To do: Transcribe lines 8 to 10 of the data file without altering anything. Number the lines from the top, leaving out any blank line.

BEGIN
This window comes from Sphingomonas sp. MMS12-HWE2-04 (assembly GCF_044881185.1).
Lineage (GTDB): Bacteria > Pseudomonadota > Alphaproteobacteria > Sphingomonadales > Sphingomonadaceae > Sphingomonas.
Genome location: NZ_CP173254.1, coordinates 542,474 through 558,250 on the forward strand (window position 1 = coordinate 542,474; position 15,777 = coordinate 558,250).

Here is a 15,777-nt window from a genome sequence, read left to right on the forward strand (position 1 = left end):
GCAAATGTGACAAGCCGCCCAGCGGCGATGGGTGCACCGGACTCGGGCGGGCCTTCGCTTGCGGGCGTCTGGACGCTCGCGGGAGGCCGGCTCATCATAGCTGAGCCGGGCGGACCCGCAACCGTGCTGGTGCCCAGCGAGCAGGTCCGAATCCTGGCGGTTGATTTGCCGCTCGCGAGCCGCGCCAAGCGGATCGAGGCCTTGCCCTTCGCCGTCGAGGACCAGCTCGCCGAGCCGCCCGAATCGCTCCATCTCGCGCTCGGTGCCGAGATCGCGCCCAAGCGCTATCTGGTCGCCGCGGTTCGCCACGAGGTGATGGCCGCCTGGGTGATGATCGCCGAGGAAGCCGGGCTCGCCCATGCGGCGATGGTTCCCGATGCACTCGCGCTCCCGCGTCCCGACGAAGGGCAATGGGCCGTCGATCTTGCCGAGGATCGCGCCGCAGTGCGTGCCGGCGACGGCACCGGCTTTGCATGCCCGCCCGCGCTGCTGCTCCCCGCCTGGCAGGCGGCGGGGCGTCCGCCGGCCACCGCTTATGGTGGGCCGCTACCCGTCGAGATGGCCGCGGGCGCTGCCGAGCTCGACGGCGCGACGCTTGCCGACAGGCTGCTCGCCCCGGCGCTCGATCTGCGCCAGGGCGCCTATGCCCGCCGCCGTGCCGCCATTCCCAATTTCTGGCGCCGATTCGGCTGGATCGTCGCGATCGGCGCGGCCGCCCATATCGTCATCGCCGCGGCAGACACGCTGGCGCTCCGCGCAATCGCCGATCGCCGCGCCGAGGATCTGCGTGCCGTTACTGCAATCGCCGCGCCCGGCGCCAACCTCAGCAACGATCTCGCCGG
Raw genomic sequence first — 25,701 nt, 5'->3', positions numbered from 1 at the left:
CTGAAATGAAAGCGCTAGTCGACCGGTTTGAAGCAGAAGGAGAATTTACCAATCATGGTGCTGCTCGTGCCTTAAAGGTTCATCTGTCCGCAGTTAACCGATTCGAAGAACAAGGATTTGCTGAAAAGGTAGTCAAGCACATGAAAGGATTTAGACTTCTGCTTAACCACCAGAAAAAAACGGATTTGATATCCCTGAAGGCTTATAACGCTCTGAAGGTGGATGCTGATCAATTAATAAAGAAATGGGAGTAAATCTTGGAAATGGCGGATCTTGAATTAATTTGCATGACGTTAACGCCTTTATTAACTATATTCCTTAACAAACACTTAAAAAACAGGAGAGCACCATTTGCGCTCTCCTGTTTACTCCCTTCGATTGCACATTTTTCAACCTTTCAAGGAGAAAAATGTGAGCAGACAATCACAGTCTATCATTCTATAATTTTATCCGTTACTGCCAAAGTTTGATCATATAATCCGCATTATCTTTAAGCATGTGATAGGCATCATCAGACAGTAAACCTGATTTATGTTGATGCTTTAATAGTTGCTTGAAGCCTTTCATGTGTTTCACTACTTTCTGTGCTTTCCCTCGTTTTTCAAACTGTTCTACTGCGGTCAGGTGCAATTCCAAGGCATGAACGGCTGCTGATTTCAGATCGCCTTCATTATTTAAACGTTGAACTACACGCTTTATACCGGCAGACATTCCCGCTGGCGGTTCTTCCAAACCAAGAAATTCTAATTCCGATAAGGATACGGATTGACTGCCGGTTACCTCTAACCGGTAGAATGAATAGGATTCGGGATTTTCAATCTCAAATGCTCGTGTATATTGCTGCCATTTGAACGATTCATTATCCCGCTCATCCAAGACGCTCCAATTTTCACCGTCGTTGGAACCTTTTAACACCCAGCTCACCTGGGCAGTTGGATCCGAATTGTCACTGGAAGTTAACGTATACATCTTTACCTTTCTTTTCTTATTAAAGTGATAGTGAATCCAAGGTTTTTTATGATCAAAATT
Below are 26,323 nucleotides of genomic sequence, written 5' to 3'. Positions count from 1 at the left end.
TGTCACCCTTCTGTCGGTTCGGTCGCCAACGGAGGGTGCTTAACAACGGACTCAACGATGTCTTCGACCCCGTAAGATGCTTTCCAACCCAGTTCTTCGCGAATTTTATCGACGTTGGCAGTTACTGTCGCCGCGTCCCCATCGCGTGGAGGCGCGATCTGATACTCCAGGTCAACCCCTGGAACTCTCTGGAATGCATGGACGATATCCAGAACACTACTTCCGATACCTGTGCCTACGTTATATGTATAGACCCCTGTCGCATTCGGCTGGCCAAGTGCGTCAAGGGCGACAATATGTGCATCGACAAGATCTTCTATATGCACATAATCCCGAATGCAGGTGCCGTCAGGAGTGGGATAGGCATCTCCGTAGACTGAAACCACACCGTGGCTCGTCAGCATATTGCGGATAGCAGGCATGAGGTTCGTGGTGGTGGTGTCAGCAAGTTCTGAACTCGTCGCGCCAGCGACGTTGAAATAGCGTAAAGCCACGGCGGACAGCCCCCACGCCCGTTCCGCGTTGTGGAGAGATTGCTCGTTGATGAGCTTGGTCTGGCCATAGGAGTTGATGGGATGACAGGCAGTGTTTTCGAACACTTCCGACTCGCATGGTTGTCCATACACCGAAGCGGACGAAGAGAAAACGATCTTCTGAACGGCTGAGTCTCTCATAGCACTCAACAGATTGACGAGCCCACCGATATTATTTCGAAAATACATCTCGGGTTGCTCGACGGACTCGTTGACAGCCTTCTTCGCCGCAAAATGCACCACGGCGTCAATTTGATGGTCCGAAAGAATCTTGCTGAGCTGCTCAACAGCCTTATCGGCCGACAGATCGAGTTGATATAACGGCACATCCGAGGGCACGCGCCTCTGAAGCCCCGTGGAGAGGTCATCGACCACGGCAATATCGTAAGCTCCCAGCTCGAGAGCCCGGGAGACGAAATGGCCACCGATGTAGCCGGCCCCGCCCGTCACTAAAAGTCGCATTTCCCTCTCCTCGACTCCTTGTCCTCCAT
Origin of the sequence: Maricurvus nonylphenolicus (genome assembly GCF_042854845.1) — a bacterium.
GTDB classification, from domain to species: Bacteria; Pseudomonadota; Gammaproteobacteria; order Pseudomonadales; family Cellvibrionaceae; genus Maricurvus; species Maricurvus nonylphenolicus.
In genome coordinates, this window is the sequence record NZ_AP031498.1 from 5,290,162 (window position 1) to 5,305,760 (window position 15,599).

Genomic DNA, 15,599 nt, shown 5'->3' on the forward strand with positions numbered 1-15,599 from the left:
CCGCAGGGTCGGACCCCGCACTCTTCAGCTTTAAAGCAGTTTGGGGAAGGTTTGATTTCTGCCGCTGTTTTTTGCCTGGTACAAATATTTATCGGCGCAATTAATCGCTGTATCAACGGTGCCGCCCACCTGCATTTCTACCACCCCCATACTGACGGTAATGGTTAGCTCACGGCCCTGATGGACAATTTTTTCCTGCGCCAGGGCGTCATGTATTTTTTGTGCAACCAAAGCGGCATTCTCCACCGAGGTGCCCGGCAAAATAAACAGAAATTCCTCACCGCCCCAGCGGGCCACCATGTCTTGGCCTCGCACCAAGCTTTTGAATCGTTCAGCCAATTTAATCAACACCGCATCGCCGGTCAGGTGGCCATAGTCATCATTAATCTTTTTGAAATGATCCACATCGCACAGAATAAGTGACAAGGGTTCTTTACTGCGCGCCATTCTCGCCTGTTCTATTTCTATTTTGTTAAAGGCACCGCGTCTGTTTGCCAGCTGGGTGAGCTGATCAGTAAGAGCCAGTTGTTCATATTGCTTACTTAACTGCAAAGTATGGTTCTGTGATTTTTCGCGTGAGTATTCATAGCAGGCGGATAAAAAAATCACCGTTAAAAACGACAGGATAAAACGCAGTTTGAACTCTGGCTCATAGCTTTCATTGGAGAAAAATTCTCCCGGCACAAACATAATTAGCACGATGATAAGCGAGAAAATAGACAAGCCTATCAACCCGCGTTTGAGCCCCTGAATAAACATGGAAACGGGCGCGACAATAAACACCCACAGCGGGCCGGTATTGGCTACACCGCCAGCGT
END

Below are 26,323 nucleotides of genomic sequence, written 5' to 3'. Positions count from 1 at the left end.
TGTCACCCTTCTGTCGGTTCGGTCGCCAACGGAGGGTGCTTAACAACGGACTCAACGATGTCTTCGACCCCGTAAGATGCTTTCCAACCCAGTTCTTCGCGAATTTTATCGACGTTGGCAGTTACTGTCGCCGCGTCCCCATCGCGTGGAGGCGCGATCTGATACTCCAGGTCAACCCCTGGAACTCTCTGGAATGCATGGACGATATCCAGAACACTACTTCCGATACCTGTGCCTACGTTATATGTATAGACCCCTGTCGCATTCGGCTGGCCAAGTGCGTCAAGGGCGACAATATGTGCATCGACAAGATCTTCTATATGCACATAATCCCGAATGCAGGTGCCGTCAGGAGTGGGATAGGCATCTCCGTAGACTGAAACCACACCGTGGCTCGTCAGCATATTGCGGATAGCAGGCATGAGGTTCGTGGTGGTGGTGTCAGCAAGTTCTGAACTCGTCGCGCCAGCGACGTTGAAATAGCGTAAAGCCACGGCGGACAGCCCCCACGCCCGTTCCGCGTTGTGGAGAGATTGCTCGTTGATGAGCTTGGTCTGGCCATAGGAGTTGATGGGATGACAGGCAGTGTTTTCGAACACTTCCGACTCGCATGGTTGTCCATACACCGAAGCGGACGAAGAGAAAACGATCTTCTGAACGGCTGAGTCTCTCATAGCACTCAACAGATTGACGAGCCCACCGATATTATTTCGAAAATACATCTCGGGTTGCTCGACGGACTCGTTGACAGCCTTCTTCGCCGCAAAATGCACCACGGCGTCAATTTGATGGTCCGAAAGAATCTTGCTGAGCTGCTCAACAGCCTTATCGGCCGACAGATCGAGTTGATATAACGGCACATCCGAGGGCACGCGCCTCTGAAGCCCCGTGGAGAGGTCATCGACCACGGCAATATCGTAAGCTCCCAGCTCGAGAGCCCGGGAGACGAAATGGCCACCGATGTAGCCGGCCCCGCCCGTCACTAAAAGTCGCATTTCCCTCTCCTCGACTCCTTGTCCTCCAT
Origin of the sequence: Maricurvus nonylphenolicus (genome assembly GCF_042854845.1) — a bacterium.